Human Subjects Review Board

Find detailed research guidelines for Monmouth College students, faculty, and staff.

Research conducted by Monmouth College affiliates using human participants is overseen by Monmouth College’s HSRB. The main purpose of the HSRB process is to protect the rights and welfare of the individuals who voluntarily participate as subjects in research projects.

HSRB approval must be obtained before research can begin. The Monmouth College HSRB is not intended to be an impediment to research; it seeks to work with researchers to develop research protocols that will receive approval. Monmouth College HSRB policies and procedures are based on federal guidelines.

They also closely resemble the policies and procedures in place at the other member institutions of the Associated Colleges of the Midwest (ACM). The legal authority for the HSRB comes from the Federal Policy for the Protection of Human Subjects (described in 45 CFR Part 46, or The Common Rule).

FAQs

  • What is the HSRB Process
    1. Prior to completing an application for review, please read the HSRB guidelines. The Informed Consent page provides guidelines as to what should be included in an informed consent and an example of an informed consent that you may use as a framework. The Proposal Guidelines page contains an outline of the information that should be included in an HSRB proposal.
    2. Complete CITI training via the CITI Training page on the HSRB website. The Monmouth College HSRB will not consider applications from investigators that have not completed CITI training at Monmouth College or another institution within the past ten years.
    3. Complete a proposal and application for review. The proposal guidelines are included on the Proposal Guidelines page. The application can be found at the Online Submission Form page. This form is automatically submitted to the chair of the HSRB. You will receive confirmation of your submission. We recommend writing the submission in a separate document and copying it into the submission form.
    4. After submission, please allow up to two weeks for the initial review of your project before you or your advisor contact the HSRB Chair for a follow-up. You may receive comments or suggested edits directly from the HSRB Chair.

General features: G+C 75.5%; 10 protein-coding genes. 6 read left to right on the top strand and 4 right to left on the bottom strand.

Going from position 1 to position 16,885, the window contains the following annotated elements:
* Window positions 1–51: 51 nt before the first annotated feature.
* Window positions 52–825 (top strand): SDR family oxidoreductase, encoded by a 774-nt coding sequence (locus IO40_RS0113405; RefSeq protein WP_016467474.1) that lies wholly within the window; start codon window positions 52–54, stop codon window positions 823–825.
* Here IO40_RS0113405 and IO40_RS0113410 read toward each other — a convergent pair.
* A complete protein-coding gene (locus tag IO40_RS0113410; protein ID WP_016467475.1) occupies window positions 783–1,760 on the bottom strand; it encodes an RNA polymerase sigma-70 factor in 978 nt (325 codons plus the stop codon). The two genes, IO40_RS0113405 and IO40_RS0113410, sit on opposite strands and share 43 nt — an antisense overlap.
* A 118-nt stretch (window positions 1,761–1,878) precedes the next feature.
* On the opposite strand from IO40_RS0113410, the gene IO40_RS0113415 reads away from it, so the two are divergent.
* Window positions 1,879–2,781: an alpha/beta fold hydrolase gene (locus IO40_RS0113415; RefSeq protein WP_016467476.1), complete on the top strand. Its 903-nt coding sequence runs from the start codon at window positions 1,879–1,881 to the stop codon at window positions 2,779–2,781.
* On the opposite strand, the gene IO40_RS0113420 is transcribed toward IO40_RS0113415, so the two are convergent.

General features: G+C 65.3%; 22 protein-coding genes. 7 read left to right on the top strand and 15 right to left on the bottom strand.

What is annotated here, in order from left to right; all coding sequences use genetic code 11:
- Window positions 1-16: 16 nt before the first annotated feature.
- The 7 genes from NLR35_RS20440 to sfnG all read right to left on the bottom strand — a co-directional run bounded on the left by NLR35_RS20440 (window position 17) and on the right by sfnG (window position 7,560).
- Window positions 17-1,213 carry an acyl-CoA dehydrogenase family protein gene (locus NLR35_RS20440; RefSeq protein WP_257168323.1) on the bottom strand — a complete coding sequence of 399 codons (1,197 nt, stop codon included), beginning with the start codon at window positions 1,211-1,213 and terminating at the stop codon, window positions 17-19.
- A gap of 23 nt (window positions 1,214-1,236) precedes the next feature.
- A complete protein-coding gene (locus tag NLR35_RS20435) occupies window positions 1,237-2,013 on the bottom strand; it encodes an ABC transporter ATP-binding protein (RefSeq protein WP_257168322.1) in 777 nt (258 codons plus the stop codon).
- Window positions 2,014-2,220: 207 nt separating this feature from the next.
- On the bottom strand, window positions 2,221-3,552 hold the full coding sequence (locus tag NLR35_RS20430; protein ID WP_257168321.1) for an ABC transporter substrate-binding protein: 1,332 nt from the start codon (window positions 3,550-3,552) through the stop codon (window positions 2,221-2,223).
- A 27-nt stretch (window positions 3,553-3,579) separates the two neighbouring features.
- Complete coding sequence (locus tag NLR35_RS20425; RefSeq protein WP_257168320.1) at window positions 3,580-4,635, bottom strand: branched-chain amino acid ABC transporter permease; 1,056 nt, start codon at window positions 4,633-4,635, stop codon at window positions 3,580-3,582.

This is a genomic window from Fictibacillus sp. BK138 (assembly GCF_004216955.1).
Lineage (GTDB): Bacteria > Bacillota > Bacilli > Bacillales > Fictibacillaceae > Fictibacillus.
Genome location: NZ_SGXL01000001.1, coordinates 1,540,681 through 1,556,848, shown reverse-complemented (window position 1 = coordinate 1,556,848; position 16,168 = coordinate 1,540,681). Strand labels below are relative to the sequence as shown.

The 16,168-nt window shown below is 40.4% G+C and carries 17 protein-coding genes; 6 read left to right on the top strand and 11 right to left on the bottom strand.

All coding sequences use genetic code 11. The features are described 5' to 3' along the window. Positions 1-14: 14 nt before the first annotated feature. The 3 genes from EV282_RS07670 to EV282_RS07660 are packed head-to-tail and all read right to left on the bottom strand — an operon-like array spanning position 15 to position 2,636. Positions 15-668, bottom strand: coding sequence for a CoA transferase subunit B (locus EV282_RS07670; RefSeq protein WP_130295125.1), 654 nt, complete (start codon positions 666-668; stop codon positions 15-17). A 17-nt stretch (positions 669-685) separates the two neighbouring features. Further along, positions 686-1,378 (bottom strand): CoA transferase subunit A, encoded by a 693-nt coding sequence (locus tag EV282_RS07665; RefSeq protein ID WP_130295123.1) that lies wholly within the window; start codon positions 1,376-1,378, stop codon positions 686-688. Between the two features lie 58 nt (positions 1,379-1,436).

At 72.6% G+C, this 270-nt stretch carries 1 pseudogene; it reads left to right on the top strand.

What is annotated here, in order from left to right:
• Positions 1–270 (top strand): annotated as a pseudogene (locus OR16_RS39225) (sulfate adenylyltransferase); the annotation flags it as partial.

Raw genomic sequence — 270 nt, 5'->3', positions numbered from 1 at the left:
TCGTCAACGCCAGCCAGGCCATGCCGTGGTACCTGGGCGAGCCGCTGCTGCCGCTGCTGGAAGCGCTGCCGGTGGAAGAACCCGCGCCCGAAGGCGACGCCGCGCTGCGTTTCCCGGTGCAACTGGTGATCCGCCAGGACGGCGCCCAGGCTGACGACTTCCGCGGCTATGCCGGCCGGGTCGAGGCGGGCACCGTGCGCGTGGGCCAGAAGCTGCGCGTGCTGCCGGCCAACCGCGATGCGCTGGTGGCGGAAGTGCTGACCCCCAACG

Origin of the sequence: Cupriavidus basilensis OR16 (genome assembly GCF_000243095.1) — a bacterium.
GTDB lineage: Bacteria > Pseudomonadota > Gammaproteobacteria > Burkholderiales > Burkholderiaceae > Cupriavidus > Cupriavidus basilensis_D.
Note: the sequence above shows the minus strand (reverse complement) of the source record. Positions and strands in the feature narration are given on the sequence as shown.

5. If the project is rejected, the principal investigator may revise and resubmit the proposal.
    6. When a project is approved, you will receive an approval letter from the chair of the HSRB. Once you have received this letter you may begin your data collection.
  • What Needs HSRB Approval?

    All human subjects research conducted by students, faculty, and staff of Monmouth College and all research conducted with Monmouth College students, faculty, or staff as participants must receive approval from the HSRB. If your research meets the definitions of research involving human subjects below, you must complete the HSRB process.

  • What is a Human Subject?

    Federal regulations define a human subject as “a living individual about whom an investigator (whether professional or student) conducting research obtains (1) data through intervention or interaction with the individual, or (2) identifiable private information.”

    All Monmouth College faculty, staff, or student research projects that engage human subjects must be submitted for review. Student researchers should have their faculty sponsor review their completed application and application materials before submission to the HSRB.

  • What is the HSRB Process
    1. Prior to completing an application for review, please read the HSRB guidelines. The Informed Consent page provides guidelines as to what should be included in an informed consent and an example of an informed consent that you may use as a framework. The Proposal Guidelines page contains an outline of the information that should be included in an HSRB proposal.